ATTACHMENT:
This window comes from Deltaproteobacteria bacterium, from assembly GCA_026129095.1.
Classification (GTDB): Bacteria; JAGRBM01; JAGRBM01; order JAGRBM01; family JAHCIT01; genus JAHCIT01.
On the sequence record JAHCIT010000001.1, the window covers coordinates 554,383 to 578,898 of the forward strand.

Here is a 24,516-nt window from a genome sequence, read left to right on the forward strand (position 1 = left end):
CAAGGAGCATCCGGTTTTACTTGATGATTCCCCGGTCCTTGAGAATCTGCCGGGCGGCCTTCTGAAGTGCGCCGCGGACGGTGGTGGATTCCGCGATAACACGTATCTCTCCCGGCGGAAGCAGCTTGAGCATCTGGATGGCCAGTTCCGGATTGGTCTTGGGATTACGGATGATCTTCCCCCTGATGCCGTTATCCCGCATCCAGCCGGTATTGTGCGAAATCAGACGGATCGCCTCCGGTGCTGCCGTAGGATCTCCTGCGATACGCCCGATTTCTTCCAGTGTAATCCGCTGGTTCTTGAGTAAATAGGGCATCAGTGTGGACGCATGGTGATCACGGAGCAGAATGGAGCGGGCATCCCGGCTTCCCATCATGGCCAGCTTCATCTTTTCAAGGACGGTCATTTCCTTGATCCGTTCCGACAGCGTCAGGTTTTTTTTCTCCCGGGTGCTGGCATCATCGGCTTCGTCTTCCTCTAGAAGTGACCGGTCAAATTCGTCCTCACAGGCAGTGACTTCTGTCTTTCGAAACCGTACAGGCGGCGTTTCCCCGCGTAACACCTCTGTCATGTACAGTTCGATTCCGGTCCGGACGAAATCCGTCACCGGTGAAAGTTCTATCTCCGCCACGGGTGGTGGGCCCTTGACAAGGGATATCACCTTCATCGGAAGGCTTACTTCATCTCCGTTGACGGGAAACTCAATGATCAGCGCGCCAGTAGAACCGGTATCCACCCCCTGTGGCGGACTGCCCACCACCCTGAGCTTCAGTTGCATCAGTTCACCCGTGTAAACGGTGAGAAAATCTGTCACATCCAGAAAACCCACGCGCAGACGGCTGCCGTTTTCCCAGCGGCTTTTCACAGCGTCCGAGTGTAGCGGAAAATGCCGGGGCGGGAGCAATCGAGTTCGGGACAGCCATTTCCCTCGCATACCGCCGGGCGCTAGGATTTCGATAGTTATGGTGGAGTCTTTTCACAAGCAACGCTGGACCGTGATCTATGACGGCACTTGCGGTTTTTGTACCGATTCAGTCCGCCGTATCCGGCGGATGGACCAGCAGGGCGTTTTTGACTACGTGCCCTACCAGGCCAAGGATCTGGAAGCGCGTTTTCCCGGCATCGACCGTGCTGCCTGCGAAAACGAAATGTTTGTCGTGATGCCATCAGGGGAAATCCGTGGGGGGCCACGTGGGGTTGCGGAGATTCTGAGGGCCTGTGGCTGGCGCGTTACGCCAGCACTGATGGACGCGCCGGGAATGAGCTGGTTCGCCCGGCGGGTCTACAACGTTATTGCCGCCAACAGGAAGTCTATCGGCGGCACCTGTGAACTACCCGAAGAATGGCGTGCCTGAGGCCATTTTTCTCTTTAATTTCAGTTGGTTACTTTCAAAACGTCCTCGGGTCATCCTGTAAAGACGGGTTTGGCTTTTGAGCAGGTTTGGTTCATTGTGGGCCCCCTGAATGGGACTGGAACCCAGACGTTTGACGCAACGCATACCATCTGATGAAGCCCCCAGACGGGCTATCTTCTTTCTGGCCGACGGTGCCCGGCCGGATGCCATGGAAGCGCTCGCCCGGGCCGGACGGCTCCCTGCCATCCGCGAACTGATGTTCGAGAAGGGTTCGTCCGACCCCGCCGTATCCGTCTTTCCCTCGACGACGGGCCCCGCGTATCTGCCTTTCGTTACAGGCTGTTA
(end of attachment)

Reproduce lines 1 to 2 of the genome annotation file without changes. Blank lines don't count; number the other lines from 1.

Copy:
This window comes from Deltaproteobacteria bacterium, from assembly GCA_026129095.1.
Classification (GTDB): Bacteria; JAGRBM01; JAGRBM01; order JAGRBM01; family JAHCIT01; genus JAHCIT01.